In times of data driven decision-making, rapidly advancing technologies, and disruptive innovation, a battle is being waged for the hearts and minds of many stakeholder groups both inside and outside the world of education. The public-at-large demands results and looks to either a return to basics, or to an elevation of expectations by applying pressure on students, teachers, and schools that is born out of a competitive spirit which is as American as apple pie.
The rhetoric is at a fever pitch given the high stakes of how a well-educated populace will drive economic growth both now and in the future. Those who seek to reform education simply by applying the metrics of a return to the good old days, or those who apply the analytics of contemporary high performing corporate entities, possess only a partisan or a partial view of the picture. The image of a Norman Rockwell classroom, or a teacher crunching numbers as though they were reading the latest profit and loss statement reflects the larger chasm between those who cling to the past and those who have taken up the false mantle of educational reform predicated on an overly simplistic business model.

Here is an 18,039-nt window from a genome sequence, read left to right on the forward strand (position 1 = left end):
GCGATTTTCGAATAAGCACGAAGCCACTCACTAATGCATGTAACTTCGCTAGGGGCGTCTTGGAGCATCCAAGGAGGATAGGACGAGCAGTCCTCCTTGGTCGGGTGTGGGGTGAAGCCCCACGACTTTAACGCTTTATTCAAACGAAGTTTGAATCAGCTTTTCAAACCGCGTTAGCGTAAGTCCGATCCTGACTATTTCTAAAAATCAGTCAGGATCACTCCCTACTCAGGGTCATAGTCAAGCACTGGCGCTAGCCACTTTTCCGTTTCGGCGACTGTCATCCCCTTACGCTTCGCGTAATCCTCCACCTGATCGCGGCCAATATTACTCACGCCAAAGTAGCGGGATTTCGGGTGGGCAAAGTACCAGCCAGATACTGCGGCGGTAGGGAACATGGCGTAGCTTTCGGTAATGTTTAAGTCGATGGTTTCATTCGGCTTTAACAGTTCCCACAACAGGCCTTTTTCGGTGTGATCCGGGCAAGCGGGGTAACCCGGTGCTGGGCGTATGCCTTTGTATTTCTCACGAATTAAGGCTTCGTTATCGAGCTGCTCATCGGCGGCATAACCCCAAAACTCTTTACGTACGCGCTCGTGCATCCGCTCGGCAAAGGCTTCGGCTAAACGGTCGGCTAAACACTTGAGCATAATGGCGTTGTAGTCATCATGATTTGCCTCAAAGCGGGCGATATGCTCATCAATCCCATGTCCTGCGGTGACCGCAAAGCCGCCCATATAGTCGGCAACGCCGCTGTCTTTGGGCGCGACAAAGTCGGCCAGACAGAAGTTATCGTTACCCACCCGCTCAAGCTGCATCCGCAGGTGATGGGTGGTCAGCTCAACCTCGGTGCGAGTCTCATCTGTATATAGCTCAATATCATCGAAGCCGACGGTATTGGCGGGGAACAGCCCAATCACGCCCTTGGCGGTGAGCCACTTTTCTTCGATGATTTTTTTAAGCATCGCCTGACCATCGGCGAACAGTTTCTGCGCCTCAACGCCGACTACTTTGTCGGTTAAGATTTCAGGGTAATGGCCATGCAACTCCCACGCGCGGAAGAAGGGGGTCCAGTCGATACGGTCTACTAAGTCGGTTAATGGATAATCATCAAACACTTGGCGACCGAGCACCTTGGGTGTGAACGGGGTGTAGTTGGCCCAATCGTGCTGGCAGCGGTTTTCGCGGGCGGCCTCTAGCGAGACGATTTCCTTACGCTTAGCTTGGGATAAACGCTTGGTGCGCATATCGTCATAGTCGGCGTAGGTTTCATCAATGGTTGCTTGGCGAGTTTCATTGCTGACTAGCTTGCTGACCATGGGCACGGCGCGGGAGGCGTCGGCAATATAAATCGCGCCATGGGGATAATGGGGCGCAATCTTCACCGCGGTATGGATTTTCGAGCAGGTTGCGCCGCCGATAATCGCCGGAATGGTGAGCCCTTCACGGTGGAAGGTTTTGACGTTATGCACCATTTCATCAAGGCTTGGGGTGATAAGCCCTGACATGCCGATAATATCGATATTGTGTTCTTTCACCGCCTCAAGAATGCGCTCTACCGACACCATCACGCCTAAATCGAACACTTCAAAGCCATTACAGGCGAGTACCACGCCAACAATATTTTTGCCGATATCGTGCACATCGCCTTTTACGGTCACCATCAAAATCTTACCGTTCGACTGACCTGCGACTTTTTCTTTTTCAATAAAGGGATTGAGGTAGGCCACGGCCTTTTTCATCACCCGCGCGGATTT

Many teaching and learning models of old, along with the dispositions of practice that reigned supreme can appear outmoded. In the front of the room looking out at rows of desks, the teacher has stood at the chalkboard lecturing to students with them dutifully following along in their textbooks. The fountain of information that was once poured from a singular source be it the teacher or the textbook, now flows both to and from multiple sources at lightning speed. There is, however, one element of the process that is essentially the same since the dawn of time—rapport. This is the element that shall not give way to any new methodology, technology, or structure.